Malaysian businessman Richard Yong is appealing for a little post-holiday cheer.
Back in 2014, the 57-year-old pleaded guilty to a misdemeanor charge of being an accessary after the fact in connection with a scheme that authorities say illegally wagered millions of dollars on the 2014 FIFA World Cup. Yong, a well-known high stakes poker player, casino junket operator and father of Wan Kin Yong, received a probationary sentence, a $100,000 fine in addition to forfeiting $400,000 in cash and property.
But on Sunday, the elder Yong asked the federal judge to set aside his misdemeanor conviction, saying he only pleaded guilty to save his son from prosecution in the case. Yong also claimed his conviction was “based on unlawful government searches and other misconduct.”
In June, U.S. District Judge Andrew Gordon pulled the legs out from under prosecutors by barring them from using evidence against accused illegal online betting operator Wei Seng “Paul” Phua, which were obtained by FBI agents under highly suspect circumstances. The agents reportedly posed as Internet service repairmen to gain access to some of the luxury villas.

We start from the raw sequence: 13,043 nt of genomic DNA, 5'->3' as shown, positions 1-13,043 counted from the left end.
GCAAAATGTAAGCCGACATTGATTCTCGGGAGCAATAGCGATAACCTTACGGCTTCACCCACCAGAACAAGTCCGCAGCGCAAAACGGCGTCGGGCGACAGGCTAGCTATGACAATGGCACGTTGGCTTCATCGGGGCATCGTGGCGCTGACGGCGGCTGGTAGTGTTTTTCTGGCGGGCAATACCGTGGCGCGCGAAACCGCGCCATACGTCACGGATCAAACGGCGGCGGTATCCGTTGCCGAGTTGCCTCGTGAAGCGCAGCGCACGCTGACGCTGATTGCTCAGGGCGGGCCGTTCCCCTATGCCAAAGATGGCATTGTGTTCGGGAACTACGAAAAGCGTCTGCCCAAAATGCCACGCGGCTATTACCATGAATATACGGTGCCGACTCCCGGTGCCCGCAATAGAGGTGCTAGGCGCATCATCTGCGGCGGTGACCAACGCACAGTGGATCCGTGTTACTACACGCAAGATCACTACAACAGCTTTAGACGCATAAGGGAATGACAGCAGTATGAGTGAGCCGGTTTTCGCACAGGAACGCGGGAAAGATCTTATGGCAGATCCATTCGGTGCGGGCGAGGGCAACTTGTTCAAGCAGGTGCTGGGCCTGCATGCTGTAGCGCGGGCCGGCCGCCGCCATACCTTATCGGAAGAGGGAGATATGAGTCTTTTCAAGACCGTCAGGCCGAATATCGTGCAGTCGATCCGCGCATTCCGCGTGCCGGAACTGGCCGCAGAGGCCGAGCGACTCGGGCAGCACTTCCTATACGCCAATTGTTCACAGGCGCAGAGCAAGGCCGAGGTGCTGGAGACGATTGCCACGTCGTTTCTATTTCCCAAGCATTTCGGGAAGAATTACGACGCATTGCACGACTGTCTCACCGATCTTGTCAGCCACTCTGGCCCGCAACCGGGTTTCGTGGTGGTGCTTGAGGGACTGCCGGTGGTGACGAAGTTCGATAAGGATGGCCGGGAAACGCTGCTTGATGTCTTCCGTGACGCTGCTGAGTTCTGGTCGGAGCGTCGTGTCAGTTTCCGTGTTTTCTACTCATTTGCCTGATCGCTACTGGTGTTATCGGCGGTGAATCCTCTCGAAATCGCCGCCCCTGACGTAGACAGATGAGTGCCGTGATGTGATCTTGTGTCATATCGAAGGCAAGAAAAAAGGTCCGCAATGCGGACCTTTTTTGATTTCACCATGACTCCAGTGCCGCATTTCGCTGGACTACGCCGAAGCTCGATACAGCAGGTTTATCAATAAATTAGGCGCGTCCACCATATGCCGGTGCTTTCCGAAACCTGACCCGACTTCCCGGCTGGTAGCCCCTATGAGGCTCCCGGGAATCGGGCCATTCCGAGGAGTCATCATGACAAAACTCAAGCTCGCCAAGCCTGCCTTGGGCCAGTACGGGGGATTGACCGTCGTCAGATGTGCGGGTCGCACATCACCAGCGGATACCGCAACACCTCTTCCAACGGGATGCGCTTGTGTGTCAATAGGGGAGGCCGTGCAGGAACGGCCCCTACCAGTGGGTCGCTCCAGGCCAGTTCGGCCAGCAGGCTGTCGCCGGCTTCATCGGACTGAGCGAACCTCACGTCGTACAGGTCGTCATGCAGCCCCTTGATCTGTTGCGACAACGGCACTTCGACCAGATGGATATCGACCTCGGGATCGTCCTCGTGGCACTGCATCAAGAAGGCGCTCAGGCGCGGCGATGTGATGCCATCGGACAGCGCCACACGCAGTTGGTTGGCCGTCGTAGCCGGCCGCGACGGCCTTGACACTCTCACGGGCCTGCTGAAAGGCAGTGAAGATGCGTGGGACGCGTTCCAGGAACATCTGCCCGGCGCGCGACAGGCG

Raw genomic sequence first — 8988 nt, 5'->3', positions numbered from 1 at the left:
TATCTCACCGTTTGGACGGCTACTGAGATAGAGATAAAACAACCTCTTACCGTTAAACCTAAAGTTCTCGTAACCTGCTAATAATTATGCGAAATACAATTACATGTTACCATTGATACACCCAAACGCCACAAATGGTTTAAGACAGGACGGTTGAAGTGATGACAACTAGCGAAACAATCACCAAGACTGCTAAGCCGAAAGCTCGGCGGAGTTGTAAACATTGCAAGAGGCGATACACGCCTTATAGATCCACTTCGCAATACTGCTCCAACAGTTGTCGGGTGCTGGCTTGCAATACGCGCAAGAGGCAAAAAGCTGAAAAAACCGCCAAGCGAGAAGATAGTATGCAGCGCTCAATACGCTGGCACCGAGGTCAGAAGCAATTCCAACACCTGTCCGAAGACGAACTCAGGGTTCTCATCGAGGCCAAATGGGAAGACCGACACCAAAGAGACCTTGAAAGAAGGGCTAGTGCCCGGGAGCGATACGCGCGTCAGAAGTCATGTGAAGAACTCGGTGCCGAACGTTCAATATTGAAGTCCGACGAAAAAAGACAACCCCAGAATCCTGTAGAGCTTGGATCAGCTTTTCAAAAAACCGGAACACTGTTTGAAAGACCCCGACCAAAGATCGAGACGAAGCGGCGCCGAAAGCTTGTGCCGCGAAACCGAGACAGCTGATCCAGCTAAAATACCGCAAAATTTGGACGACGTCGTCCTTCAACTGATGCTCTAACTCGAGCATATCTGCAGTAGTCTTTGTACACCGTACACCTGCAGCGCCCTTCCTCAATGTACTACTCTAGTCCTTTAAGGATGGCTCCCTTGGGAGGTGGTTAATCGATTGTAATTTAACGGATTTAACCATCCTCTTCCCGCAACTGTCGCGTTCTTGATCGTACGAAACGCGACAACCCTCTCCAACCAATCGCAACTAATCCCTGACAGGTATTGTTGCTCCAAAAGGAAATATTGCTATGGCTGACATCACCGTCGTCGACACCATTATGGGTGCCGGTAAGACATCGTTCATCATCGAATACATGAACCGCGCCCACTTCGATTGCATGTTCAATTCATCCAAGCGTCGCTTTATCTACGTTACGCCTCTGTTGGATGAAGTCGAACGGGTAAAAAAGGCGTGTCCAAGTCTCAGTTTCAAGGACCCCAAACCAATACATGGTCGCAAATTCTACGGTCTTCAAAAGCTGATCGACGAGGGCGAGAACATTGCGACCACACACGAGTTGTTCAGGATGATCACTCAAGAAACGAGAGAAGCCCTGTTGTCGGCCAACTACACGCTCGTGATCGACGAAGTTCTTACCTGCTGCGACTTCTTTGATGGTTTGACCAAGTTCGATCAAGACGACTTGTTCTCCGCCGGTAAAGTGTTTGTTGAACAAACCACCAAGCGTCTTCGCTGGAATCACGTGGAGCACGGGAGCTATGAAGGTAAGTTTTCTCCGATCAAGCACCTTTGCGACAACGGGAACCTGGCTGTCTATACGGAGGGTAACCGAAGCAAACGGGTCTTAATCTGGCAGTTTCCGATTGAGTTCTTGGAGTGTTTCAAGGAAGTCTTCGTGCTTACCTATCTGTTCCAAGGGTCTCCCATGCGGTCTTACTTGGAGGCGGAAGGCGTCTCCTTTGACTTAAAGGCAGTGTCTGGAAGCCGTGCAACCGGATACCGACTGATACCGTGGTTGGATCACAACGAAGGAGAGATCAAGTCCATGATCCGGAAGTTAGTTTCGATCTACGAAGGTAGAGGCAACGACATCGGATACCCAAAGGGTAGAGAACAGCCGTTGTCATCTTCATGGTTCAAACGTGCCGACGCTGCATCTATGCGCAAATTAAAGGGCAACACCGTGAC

Phua and the Yongs were among the eight individuals arrested in July 2014 for allegedly operating an illegal sportsbook at the Caesars Palace in Las Vegas. Phua was represented by lawyers Thomas Goldstein and David Chesnoff.
Now, Goldstein is using the same argument to appeal Yong’s case. In court papers filed over the weekend, Goldstein said “the government’s lies skewed Mr. Yong’s assessment of the strength of the case against him,” the Las Vegas Review-Journal reported.
The lawyer added that Yong was intimidated into accepting the plea deal, even though the prosecutors knew they didn’t have enough evidence against Yong’s son.
“The severity of the government’s misconduct also warrants discharge,” Goldstein wrote, according to the news outlet. “The government’s track record in this litigation has been discouraging, to say the least.”